Smoking foods is as old as the invention of fire, and where there’s fire, there’s smoke. 

I can imagine our ancient forebears warmly huddled around a smoky fire in the shelter of a flame lit cave as they cooked and ate their food together. Perhaps, as the flames danced to the merriment of their abundance, the wood smoke casually drifted by to embrace and bestow the open larder of their nearby catch with an enhanced aromatic flavour.

At what point in history this illumination sparked the imagination to smoke food as a culinary preference, is as opaquely mysterious as the prehistoric smoke filled cave itself. To date, archaeological discovery suggests that our distant ancestors were enjoying smoked oysters at least 8,000 years ago. Since then, both commercial and artisan smoking of food produce has continued to grow apace, and with equally delicious results.

Smoking is a subtle form of gastronomy that packs in huge flavour by exposing the food to the smoke of a smouldering aromatic wood. In essence, smoking falls into two distinct categories of either hot or cold smoking. Hot smoking is performed at higher temperatures and smokes the food as it cooks. Cold smoking is performed at much lower temperatures and smokes the produce such as meat, fish, poultry, cheese, vegetables, nuts and fruit without actually cooking it.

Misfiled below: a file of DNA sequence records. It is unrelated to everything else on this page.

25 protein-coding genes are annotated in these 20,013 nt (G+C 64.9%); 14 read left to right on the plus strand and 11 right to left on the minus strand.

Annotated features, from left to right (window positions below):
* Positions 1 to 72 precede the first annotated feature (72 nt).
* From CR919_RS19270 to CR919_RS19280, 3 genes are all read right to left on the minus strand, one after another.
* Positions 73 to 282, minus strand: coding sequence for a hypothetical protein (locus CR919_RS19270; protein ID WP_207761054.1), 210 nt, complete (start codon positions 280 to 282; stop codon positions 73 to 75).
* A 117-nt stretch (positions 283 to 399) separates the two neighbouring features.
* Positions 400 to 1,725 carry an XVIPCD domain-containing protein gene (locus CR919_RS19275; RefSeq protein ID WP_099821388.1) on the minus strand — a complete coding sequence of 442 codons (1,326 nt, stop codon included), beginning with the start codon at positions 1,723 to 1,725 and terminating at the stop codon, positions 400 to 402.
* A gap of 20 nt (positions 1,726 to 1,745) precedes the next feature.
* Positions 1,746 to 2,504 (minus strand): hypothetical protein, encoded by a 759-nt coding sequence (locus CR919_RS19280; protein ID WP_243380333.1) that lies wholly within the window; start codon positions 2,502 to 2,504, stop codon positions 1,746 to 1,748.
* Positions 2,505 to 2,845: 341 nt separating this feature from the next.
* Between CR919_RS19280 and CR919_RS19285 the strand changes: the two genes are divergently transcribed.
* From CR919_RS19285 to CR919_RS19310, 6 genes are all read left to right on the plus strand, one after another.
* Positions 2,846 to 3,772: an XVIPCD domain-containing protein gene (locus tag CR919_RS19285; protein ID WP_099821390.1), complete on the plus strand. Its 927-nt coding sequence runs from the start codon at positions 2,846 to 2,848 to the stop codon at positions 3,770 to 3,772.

Hot smoking is a simple and straightforward process and is performed for as long as it takes to cook the food, or as a smoke flavour finisher near the end of cooking, or afterwards when it rests. Since hot smoking is relatively simple, I’ve concentrated more of the emphasis in my recipes section on cold smoking and its preparation because of the added subtleties involved.

Cold smoking can be a more involved process with longer preparation and smoking times, but it is often classed as real smoking because it imparts a more delicate flavour to foods without appreciably changing their natural textures. Cold smoking also tends to have a finer and more complex flavour spectrum by absorbing higher concentrations of the spicy-sweet phenolic compounds which also help to reduce spoilage. 

Although smoke has antimicrobial and antioxidant properties that help to preserve food, it does not indefinitely preserve it. The finished product should always be kept refrigerated and consumed within a safely edible expiration date. Before the advent of refrigeration, foods were primarily smoked to preserve them, but today it’s for flavour. 

In combination with salt-curing, cold smoking is a very useful preservation method which acts to inhibit interior bacterial growth while coating the exterior surfaces with an extra layer of protection.  The antioxidant properties of smoking delay surface fat rancidification which is especially useful for oily fish such as mackerel and salmon.

Cold smoked fish has a distinctly different texture and taste from fish that has been hot smoked. Cold smoked salmon for example, is in my view much more succulent and tastier than its hot smoked counterpart. For the finest smoked hams and bacon, slow cold smoking is also the preferred method used by many specialist charcutiers. 

Hot and cold smoking is simply a process of infusing the food with the distinct characteristics of a particular wood smoke. However, cold smoked products are still essentially raw and while some can be eaten cold smoked au naturel, others will still have to be cooked before consumption.